As closely related Dothideomycetes have not yet been sampled genomically, the assembled A. richmondensis internal transcribed spacer (ITS) region (Schoch et al., 2012) was used to place the fungus within a broader phylogenetic context (Supplemental Figure S1). A. richmondensis belonged to the Dothideomycetes class of the Ascomycota phylum. The assembled A. richmondensis ITS was 95% identical to Acidomyces acidophilum, an organism previously suggested to be identical to A. richmondensis that was isolated from acidic soils and mine drainage in Canada (as Scytalidium acidophilum) (Sigler and Carmichael, 1974), Northern Europe (Selbmann et al., 2008), and the Czech Republic (Hujslová et al., 2009). The assembled ITS region was identical to the recently described Teratosphaeria acidotherma, isolated from acidic Japanese hot springs (Yamazaki et al., 2010), and to Bispora sp. MEY-1, isolated from acidic uranium AMD in China (Luo et al., 2008). T. acidotherma (renamed as Acidomyces acidothermus) was also isolated from acidic soils in the Czech Republic and Iceland (Hujslová et al., 2013). Ten Bispora sp. MEY-1 carbohydrate-active enzyme genes each aligned to A. richmondensis contigs with 99–100% identity. Thus, A. richmondensis and closely related fungi appeared to be globally distributed in diverse acidic environments, and future genome sequencing will help resolve the molecular phylogeny of these organisms.

Biofilm Community Transcriptome and Proteome

Quantitative transcriptomics and shotgun proteomics were used to determine transcript and protein abundance and to infer function in three replicates each of floating and streamer biofilms. The floating biofilm sample F3 was removed from subsequent analyses because a low number of transcripts and proteins were recovered (45–46%) compared to the other five biofilm samples. Additionally, the community transcriptome was uncorrelated to any other sample (based on hierarchical clustering and Pearson correlation values ≤ 0.33). Taken together, this suggests that there may have been a technical error in the RNA and proteins extractions from the F3 biofilm, or that the biofilm matrix differed in some way, possibly resulting in extraction biases.

Across the five remaining biofilms, 55,829 different transcribed genes were quantified from 80,044,780 total paired-end reads (Supplemental Dataset). Poly-A selected transcriptomics libraries generated another 49,570,388 paired-end reads (Supplemental Dataset). A total of 7791 different proteins were quantified from the biofilm communities, 7004 of which could be uniquely assigned to a single protein in a single organism (Supplemental Dataset). Most of these proteins were quantified across multiple biofilm samples. From the 10,352 genes predicted in the A. richmondensis genome, a total of 10,260 transcripts and 2497 proteins were quantified in the biofilms.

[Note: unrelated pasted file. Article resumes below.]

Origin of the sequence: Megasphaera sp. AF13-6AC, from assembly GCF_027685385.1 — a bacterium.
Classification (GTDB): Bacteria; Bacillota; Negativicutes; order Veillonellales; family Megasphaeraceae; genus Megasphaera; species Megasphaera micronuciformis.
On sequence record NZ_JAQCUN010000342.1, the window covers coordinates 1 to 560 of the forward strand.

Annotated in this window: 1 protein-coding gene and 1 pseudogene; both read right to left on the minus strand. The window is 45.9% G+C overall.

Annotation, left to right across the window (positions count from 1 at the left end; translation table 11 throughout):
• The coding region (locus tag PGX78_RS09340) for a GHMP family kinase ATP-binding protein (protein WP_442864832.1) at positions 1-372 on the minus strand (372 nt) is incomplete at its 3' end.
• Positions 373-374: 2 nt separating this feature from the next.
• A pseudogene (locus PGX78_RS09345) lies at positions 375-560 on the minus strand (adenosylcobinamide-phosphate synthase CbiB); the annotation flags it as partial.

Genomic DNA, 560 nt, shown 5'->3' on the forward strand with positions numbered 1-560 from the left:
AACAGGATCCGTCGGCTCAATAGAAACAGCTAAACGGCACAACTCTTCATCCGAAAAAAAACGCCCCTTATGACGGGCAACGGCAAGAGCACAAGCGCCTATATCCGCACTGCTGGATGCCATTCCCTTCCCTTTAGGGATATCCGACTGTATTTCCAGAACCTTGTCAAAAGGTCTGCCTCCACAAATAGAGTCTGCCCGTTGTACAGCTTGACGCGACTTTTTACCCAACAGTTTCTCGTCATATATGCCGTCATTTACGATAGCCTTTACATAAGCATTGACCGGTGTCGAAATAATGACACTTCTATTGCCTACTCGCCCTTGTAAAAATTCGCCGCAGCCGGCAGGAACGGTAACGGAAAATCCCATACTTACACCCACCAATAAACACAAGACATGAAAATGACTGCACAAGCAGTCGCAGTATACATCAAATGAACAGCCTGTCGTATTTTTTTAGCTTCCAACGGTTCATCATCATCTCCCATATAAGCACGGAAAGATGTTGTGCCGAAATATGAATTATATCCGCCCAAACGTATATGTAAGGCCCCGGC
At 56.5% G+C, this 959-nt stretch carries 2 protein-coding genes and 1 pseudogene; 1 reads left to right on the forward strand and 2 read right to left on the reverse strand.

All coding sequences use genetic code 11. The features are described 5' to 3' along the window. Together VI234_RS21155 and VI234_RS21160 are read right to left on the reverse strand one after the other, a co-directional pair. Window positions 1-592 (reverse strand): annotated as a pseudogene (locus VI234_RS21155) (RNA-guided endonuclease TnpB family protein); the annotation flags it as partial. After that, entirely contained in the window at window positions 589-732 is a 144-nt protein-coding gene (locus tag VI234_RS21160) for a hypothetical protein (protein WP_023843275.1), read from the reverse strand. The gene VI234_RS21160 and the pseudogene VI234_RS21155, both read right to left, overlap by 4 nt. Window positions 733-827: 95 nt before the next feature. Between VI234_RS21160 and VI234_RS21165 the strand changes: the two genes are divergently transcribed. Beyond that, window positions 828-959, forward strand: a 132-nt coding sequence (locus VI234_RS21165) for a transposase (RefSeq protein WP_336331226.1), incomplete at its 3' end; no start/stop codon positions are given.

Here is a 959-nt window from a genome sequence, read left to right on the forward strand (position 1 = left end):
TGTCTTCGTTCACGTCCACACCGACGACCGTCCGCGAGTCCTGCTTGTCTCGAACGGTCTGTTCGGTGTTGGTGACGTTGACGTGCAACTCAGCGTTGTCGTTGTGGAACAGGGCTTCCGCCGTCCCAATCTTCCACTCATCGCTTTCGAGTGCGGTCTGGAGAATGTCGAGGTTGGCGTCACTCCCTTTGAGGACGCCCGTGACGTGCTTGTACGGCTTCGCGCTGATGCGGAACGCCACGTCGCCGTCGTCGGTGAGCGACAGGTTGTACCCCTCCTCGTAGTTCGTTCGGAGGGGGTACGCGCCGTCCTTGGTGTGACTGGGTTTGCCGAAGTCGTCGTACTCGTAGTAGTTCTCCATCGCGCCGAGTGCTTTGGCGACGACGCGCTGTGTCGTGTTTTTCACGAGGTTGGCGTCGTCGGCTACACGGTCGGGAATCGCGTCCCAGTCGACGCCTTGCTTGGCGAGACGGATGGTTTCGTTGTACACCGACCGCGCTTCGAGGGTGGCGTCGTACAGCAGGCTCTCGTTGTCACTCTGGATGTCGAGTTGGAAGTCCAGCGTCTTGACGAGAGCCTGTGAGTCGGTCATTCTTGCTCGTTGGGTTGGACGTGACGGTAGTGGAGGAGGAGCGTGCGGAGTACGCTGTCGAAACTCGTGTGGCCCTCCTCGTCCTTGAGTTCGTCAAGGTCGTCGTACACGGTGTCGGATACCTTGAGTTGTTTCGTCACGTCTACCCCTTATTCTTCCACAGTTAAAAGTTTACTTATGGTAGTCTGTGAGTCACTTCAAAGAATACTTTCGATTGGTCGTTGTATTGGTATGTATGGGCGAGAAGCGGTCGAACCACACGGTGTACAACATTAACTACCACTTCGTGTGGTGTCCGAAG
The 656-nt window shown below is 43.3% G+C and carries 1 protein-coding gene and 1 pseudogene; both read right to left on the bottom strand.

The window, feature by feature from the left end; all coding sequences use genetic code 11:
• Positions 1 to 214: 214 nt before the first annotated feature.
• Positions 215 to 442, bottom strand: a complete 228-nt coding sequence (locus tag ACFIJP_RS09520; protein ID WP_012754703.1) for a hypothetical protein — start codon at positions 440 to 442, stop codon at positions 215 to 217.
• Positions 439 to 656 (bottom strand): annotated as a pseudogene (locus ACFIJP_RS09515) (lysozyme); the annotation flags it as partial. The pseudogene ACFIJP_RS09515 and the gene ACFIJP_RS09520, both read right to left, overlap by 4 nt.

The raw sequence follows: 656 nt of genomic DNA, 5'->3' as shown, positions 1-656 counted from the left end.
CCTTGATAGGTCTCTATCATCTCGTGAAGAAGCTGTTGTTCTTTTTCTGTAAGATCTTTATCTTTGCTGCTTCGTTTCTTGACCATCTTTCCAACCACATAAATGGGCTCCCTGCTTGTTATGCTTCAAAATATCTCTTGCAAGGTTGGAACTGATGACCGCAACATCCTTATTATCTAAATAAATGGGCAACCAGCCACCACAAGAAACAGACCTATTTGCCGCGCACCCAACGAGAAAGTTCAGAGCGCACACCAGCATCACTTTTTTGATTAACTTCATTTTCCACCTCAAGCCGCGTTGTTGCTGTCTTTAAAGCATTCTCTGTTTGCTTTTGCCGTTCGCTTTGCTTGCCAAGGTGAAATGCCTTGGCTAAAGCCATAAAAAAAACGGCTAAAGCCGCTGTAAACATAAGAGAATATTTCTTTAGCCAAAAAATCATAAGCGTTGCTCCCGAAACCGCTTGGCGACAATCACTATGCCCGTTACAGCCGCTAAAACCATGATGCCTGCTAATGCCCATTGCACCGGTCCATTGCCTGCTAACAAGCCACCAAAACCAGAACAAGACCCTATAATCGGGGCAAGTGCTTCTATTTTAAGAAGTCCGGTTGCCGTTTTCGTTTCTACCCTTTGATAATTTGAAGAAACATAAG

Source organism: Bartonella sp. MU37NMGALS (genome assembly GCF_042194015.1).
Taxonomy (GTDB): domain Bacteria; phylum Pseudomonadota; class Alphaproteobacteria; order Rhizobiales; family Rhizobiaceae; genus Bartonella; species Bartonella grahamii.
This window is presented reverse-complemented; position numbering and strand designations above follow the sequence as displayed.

Community transcriptomes and proteomes were strongly correlated within the same condition (floating or streamer biofilms) but not between different conditions (Pearson correlation coefficients: within floating 0.78–0.92; within streamer 0.85–0.93; between floating and streamer 0.14–0.35). Hierarchical clustering of transcript and protein abundance showed that floating and streamer biofilms clustered into separate groups (Figure 2).

FIGURE 2
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Figure 2. Hierarchical clustering of transcript and protein abundance values from floating and streamer biofilms. (A) Transcript abundance values normalized at the community-level. (B) Protein abundance values normalized at the community-level. (C) Transcript abundance values normalized at the organism-level for A. richmondensis. (D) Protein abundance values normalized at the organism-level for A. richmondensis.

Community Expression Profile of Floating and Streamer Biofilms

We evaluated the community expression profile within the biofilms using transcripts and proteins quantified from 25 different bacterial, archaeal, and eukaryal organisms (Figure 3; Supplemental Figure S2). Rank abundance curves based on transcript and protein counts indicated that transcripts and proteins were unevenly distributed among organisms in streamer biofilms (Supplemental Figure S3). A. richmondensis transcripts and proteins dominated the streamer biofilms, averaging 85% of the community, relative to 7% of the floating community (based on transcript and protein counts). Overall, only three organisms consistently had more transcripts and proteins in the streamer biofilms than in the floating biofilms: A. richmondensis, Sulfobacillus I, and Ferroplasma II (Figure 3). Both Sulfobacillus and Ferroplasma have closely related genotypes that had more abundant transcripts and proteins in floating biofilms.

FIGURE 3
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Figure 3. Relative abundance of detected transcripts and proteins per organism in floating and streamer biofilms. The log ratio of transcript (dark gray) and protein (light gray) abundance between floating and streamer biofilms is based on the summed transcript and protein abundance for each organism averaged across replicates. Blue- and purple-shaded bars indicate relative levels of overall transcript abundance on a linear scale.